Wednesday, March 19, 2014

How Many Condo Completions Should We Expect?

There has been speculation reported through the media recently that upwards of 70,000 condo units will come to completion by the end of 2015. This, it is suggested, will cause too much supply for prices to remain stable.
As Urbanation has the data to refute such projections, we felt compelled to weigh in with some hard facts.
Fact #1: There isn’t even 70,000 units currently under construction.

According to Urbanation, a total of 58,659 condo apartment units were under construction as of the end of 2013 in the Toronto CMA. This is consistent with statistics reported by CMHC (53,545 units) — who record starts a bit later in the process once the foundation is poured.
While there have been previous instances of completions over a two year span exceeding the number of units under construction at the beginning of the period, it has never been by a wide margin and is not expected to happen over the next two years.
Firstly, projects are getting larger and staying under construction for a longer period time — the average is more than two years. Secondly, the 24,130 units in pre-construction at the end of 2013 were collectively 60% sold — below the five year average and typical minimums required by lenders to advance construction loans — meaning starts are being delayed.
Fact #2: Scheduled occupancy dates have become an unreliable measure.
Developers have the best intentions of delivering completed units according to schedule. But, as the chart below shows, many can’t. Over the past few years there has been a growing disparity between scheduled and actual completions as development timelines have become stretched. Many factors are at play, including increasing project scale, resource constraints, building complexities and weather. Based on recent patterns and the progress made to date for projects scheduled to complete this year, Urbanation expects approximately 19,000 completions in 2014.

Fact #3: Higher completions don’t necessarily mean weaker market conditions.
Urbanation's more realistic expectations for completions this year and next (totaling roughly 40,000 units) won't, on their own, cause prices to decline. If you expect demand to remain stable, you should also expect market conditions to remain balanced and supportive of current prices levels.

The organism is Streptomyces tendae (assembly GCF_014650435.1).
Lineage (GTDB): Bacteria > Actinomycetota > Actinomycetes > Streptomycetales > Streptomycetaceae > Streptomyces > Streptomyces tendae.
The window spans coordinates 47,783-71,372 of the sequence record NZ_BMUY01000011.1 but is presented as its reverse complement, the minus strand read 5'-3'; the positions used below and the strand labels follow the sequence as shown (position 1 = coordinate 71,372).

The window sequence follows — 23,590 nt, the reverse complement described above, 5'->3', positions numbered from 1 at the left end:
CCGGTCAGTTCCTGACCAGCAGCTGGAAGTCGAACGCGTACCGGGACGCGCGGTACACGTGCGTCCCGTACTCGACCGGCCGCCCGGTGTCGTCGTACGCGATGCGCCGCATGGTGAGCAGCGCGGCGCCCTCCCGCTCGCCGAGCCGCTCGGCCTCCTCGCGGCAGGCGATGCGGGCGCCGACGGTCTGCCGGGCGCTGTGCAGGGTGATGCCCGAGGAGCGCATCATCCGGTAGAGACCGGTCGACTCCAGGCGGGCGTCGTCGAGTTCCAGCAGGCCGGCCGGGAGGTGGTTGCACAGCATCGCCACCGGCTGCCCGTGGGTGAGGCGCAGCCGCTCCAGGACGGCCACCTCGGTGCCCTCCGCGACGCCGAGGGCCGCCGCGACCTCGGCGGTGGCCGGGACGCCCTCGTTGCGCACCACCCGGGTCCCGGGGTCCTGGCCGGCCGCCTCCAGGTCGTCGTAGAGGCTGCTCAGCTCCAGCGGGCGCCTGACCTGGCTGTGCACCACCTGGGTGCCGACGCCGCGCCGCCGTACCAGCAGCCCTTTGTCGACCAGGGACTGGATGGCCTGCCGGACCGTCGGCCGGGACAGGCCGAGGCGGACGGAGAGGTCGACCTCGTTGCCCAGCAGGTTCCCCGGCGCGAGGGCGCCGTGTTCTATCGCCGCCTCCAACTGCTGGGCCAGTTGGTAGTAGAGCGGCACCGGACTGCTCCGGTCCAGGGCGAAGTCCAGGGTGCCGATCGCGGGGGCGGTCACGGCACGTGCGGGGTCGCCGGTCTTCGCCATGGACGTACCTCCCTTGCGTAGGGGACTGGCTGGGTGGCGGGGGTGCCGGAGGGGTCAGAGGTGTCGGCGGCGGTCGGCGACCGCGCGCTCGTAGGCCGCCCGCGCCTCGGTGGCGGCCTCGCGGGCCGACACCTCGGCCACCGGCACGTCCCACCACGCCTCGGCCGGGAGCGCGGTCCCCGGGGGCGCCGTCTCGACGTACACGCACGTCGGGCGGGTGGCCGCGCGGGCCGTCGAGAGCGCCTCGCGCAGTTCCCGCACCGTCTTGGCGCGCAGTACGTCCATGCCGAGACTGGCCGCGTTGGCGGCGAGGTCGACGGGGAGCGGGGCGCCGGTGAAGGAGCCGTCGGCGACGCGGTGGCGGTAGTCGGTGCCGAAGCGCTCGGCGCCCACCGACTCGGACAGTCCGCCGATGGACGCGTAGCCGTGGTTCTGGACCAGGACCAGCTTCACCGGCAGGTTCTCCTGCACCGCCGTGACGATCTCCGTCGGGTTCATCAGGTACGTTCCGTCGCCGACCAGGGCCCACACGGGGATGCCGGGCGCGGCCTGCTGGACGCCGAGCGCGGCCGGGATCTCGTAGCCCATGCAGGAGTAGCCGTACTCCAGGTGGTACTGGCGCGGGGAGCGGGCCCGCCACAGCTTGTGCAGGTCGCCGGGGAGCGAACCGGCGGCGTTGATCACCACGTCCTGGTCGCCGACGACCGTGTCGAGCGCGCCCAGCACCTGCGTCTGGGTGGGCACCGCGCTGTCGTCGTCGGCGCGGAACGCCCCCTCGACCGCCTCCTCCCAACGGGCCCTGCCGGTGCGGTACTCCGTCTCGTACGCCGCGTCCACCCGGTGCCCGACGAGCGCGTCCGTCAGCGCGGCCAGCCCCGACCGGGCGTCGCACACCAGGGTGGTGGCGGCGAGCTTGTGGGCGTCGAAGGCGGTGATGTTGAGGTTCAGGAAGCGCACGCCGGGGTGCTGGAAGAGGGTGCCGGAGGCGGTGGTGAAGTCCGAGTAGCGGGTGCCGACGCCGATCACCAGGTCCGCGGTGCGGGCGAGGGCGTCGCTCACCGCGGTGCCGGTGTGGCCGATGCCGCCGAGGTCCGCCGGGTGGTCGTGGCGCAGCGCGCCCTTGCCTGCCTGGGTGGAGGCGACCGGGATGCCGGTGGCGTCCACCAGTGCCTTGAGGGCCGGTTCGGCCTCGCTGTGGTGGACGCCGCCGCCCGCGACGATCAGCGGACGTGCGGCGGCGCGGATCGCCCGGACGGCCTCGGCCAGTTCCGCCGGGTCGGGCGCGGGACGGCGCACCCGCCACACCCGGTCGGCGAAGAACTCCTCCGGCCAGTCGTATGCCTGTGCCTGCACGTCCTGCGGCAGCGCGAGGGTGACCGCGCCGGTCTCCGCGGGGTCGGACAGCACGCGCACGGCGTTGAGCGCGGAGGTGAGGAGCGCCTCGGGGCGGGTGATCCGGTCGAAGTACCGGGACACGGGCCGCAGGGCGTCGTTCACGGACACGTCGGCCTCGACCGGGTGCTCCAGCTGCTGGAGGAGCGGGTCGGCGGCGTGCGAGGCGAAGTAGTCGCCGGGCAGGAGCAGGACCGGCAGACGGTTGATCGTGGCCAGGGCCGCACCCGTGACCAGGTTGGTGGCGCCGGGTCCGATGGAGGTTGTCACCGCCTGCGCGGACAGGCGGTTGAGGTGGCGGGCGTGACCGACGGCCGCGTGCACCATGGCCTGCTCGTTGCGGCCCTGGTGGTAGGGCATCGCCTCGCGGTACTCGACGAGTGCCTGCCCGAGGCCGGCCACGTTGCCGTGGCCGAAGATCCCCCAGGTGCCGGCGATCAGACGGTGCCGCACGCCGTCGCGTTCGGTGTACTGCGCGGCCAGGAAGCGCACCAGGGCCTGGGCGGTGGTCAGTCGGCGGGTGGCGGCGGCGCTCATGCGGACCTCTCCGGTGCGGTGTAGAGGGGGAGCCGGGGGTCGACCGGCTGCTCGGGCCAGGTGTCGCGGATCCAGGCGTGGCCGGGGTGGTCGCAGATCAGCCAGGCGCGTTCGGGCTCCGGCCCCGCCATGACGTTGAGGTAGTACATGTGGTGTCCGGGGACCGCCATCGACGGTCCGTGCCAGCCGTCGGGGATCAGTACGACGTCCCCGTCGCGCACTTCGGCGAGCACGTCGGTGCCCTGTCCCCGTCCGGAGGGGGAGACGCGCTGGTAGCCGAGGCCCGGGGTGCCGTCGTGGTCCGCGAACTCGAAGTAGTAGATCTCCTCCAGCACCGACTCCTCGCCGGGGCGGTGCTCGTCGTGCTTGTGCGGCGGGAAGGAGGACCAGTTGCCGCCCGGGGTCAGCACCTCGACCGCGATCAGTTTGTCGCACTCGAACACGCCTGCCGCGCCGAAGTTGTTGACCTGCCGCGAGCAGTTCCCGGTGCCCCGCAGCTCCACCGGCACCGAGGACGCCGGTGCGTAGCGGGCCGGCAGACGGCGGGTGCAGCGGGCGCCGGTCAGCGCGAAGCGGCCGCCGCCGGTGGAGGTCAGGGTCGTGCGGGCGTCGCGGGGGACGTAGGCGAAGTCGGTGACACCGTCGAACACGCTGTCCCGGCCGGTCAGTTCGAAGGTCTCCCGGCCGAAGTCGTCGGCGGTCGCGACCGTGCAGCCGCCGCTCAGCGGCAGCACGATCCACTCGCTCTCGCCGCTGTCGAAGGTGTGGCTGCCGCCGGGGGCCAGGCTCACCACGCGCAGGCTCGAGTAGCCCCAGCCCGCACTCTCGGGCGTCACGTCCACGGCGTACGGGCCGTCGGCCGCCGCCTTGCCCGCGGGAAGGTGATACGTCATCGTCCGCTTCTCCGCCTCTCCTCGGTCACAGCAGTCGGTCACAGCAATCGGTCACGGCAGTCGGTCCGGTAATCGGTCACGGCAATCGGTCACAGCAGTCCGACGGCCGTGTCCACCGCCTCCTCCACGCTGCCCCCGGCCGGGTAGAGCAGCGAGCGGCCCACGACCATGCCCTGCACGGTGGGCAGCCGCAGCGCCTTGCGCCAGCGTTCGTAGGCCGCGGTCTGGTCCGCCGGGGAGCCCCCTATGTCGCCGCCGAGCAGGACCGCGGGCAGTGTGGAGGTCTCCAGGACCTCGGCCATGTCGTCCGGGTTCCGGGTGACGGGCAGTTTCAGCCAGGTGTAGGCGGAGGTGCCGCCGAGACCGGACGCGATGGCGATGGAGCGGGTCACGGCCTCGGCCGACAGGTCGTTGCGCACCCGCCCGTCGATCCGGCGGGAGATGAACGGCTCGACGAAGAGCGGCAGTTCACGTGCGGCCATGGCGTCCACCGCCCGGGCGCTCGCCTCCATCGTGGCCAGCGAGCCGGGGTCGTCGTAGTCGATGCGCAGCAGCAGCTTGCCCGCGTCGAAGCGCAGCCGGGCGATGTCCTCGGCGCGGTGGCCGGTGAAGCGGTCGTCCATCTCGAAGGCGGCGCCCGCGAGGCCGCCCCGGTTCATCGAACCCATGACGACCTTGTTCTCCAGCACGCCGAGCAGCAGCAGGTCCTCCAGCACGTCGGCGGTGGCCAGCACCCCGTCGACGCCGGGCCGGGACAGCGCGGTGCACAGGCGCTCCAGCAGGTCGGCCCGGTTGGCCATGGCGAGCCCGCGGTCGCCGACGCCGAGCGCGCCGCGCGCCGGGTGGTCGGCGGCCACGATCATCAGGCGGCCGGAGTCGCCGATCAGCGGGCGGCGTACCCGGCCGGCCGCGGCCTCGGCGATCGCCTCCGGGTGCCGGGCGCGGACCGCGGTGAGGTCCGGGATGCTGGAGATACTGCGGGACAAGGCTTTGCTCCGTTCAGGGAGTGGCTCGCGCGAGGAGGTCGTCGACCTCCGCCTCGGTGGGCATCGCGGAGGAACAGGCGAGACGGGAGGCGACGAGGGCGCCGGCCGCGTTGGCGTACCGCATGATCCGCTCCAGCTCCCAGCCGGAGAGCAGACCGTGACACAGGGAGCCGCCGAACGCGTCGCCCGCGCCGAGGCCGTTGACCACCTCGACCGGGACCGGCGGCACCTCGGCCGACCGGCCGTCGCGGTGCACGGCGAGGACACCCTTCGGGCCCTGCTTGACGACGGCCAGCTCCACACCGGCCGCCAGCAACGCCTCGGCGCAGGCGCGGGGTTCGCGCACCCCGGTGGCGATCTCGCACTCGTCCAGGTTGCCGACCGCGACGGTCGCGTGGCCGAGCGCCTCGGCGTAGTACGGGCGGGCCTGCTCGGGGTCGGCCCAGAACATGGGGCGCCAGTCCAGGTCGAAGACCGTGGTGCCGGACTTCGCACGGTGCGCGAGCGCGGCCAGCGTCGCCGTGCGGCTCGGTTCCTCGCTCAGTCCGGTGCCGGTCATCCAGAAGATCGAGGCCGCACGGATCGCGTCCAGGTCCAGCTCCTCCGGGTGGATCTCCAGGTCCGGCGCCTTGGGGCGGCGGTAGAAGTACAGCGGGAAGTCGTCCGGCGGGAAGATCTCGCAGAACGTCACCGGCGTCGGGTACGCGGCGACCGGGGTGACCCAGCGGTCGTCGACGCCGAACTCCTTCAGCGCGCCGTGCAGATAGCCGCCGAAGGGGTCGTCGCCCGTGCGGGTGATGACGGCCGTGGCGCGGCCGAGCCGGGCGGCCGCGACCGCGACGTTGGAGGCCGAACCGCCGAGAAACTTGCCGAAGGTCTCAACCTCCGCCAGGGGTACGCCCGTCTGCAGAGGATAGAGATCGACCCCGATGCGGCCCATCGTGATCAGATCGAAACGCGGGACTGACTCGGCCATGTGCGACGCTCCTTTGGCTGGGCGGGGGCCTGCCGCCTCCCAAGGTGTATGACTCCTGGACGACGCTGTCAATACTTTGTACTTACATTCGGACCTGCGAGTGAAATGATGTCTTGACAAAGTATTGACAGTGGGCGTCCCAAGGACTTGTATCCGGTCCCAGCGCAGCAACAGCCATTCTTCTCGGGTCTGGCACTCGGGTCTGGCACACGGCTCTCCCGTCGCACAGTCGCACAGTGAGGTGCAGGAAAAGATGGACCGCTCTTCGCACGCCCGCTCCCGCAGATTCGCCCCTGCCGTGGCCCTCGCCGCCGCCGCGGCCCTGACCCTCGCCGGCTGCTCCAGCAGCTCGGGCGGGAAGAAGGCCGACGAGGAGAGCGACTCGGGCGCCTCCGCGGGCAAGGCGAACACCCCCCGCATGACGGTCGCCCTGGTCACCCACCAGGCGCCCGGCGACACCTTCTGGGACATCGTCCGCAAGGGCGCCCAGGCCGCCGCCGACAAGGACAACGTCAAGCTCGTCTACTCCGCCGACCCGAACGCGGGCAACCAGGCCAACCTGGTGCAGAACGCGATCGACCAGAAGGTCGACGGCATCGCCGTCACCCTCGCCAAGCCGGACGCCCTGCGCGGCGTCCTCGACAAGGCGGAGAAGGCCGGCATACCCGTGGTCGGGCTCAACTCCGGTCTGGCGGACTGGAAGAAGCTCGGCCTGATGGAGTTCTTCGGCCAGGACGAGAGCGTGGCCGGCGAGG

Also consider the market's starting point. As shown the chart below, the sales-to-listings ratio ended the year in the upper end of the boundary characterized by balanced market conditions, which led prices to grow by over 5% year-over-year. Note that this occurred despite a record level of completions for the market in 2013. In order for the sales-to-listings ratio to fall into a 'buyer's market', listings would need to grow by more than 30% — twice the growth in expected completions.
Also note that when the sales-to-listings ratio declined in late 2012/early 2013 to the lower boundary of a balanced market and prices experienced marginal declines, it was caused by slower sales as a result of the introduction of tighter mortgage policy — not rising listings. In fact, listings followed the demand trend and helped keep the market stable.
We certainly aren't dismissing the fact the completions will be higher in the years ahead. We recognize that it creates certain vulnerabilities for the market should demand unexpectedly fall. However, we also don't believe it should be used as the main basis for projecting a decline in condo prices.  



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